After a tumultuous week, U.S and European stock markets managed to close in the black. Asian markets staged a significant comeback from steep losses early in the week, but still finished down on the week. Gold rose modestly for the week, whereas oil posted a significant gain.
Stock markets around the globe slid early in the week and then plummeted on Thursday and Friday. The Dow entered correction territory, posting its worst two-day drop since the 2008 financial crisis. Explanations for the selloff included the impact of slowing global growth on corporate earnings, aftershocks from China’s currency devaluations and emerging market vulnerability to U.S. rate hikes. The only gainers for the week were gold and government bonds. The yield on the ten-year U.S. Treasury fell to 2.05%, reversing its August climb.
U.S. stocks traded sharply down midweek as China devalued its currency, a downdraft intensified by speculation about the timing of the first Fed rate hike in almost ten years. Still, positive U.S. economic news prompted a rebound of the Dow, S&P 500 and Nasdaq for the week. In tandem with stocks, the yield on the ten-year U.S. Treasury fell sharply before finishing the week more or less where it started. Gold rose for the week, and oil fell.
An upbeat U.S. employment report on Friday seemed strong enough to justify an interest-rate hike later this year. Riskaverse sentiment continued as a result; U.S. and European markets declined for the week, whereas Asian markets generally posted gains.
Markets rallied for the week, reversing direction from last week’s drop, despite a fall-off on Friday. Friday’s decline was due to a disappointing reading of the Q2 Employment Cost Index (ECI), which was up only 0.2% versus expectations for a 0.6% increase. Federal Reserve Chair Janet Yellen had recently cited the ECI as a sign of a tightening labor market. Treasuries rallied on the news, while the dollar came under pressure. Volatility persisted in Chinese equity markets, with the Shanghai exchange shedding 8.5% on Monday alone.
Markets were unable to maintain the prior week’s momentum as some high-profile earnings misses combined with global growth worries to put investors in a cautious mood. The S&P 500 and Nasdaq posted their worst weeks since March, while the DJIA had its worst since January. Gold hit a new five-year low, while crude oil is down more than 20% from June highs.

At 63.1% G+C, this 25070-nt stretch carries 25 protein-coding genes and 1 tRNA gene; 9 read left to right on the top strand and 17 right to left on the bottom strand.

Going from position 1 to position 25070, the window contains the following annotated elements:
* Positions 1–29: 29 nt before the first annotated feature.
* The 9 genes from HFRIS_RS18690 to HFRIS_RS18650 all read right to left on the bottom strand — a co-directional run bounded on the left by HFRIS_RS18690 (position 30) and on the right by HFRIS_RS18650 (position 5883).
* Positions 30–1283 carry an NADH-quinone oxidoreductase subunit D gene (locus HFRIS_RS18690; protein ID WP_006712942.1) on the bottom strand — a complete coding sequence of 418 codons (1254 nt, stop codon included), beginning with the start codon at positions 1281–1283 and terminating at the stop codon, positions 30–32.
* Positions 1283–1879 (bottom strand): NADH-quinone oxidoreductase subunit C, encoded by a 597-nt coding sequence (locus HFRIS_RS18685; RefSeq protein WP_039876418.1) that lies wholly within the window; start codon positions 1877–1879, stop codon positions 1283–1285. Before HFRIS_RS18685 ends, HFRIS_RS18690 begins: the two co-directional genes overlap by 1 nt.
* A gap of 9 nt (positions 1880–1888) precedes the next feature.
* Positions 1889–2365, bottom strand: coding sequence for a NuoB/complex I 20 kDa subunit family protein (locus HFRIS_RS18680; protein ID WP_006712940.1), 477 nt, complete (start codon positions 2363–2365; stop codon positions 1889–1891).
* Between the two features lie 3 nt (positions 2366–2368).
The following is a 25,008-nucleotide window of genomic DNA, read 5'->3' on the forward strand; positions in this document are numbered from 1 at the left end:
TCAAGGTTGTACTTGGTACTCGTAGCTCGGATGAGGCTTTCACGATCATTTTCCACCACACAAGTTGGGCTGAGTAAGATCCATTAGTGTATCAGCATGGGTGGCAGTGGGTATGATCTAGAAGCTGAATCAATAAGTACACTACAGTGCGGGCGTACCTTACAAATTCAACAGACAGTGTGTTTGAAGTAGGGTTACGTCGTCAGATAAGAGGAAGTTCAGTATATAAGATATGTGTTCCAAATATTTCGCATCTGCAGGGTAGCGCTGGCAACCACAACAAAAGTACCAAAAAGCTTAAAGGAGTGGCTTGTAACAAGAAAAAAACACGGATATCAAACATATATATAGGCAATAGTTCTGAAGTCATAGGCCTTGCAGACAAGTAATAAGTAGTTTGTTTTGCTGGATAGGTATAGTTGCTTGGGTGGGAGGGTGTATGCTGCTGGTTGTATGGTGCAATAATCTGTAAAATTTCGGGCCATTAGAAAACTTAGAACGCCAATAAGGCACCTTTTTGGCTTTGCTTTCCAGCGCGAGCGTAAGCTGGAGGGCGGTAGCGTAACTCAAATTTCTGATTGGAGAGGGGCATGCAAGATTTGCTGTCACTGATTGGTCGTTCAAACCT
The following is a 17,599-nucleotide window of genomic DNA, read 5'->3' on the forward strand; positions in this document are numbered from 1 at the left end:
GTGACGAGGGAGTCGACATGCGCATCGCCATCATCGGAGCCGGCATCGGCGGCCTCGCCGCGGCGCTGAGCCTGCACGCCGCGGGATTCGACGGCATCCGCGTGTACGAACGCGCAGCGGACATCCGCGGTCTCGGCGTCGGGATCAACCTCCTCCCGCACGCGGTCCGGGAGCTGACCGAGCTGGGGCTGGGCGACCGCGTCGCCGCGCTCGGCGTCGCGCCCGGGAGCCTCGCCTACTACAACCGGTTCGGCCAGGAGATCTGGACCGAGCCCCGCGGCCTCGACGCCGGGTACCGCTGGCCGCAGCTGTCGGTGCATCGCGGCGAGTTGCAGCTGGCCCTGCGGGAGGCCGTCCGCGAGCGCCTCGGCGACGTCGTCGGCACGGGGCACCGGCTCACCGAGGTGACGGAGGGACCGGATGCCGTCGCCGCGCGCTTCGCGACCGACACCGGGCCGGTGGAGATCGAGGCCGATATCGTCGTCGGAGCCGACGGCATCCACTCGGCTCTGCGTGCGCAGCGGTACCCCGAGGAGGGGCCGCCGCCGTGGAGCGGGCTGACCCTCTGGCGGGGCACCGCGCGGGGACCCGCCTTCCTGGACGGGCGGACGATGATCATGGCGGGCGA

Markets breathed a sigh of relief as progress was made toward a deal that would keep Greece in the euro zone. The Nasdaq delivered its best week since October while hitting a new all-time intraday high, and the S&P 500 had its strongest performance in four months to close in on a new high of its own.
News out of Greece continued to dominate market sentiment, resulting in a volatile but mostly positive week for equities. The CBOE Volatility Index spiked to its highest levels since January before pulling back, while yield on the benchmark ten-year U.S. Treasury rose sharply to close the week after cratering on Wednesday. Looking abroad, Chinese stocks delivered their first positive week since the mid-June beginning of a selloff that slashed indexes by 30% or more.
It was another choppy — if abbreviated — week for equity markets, which ended mostly down. The S&P 500 delivered its biggest weekly loss in three months, unable to rebound from Monday’s Greece-inspired selloff. Yield on the benchmark ten-year U.S. Treasury pulled back from recent highs as investors sought safe havens in advance of Sunday’s Greek referendum.
Domestic equity markets were choppy on the week, as a lack of resolution to the latest Greek bailout talks had investors in a skittish mood despite decent economic data flow; the health care sector was a notable exception, however, surging as the Supreme Court upheld certain elements of the Affordable Care Act. Yield on the benchmark ten-year U.S. Treasury continued to edge higher, closing at the highest level in nearly nine months.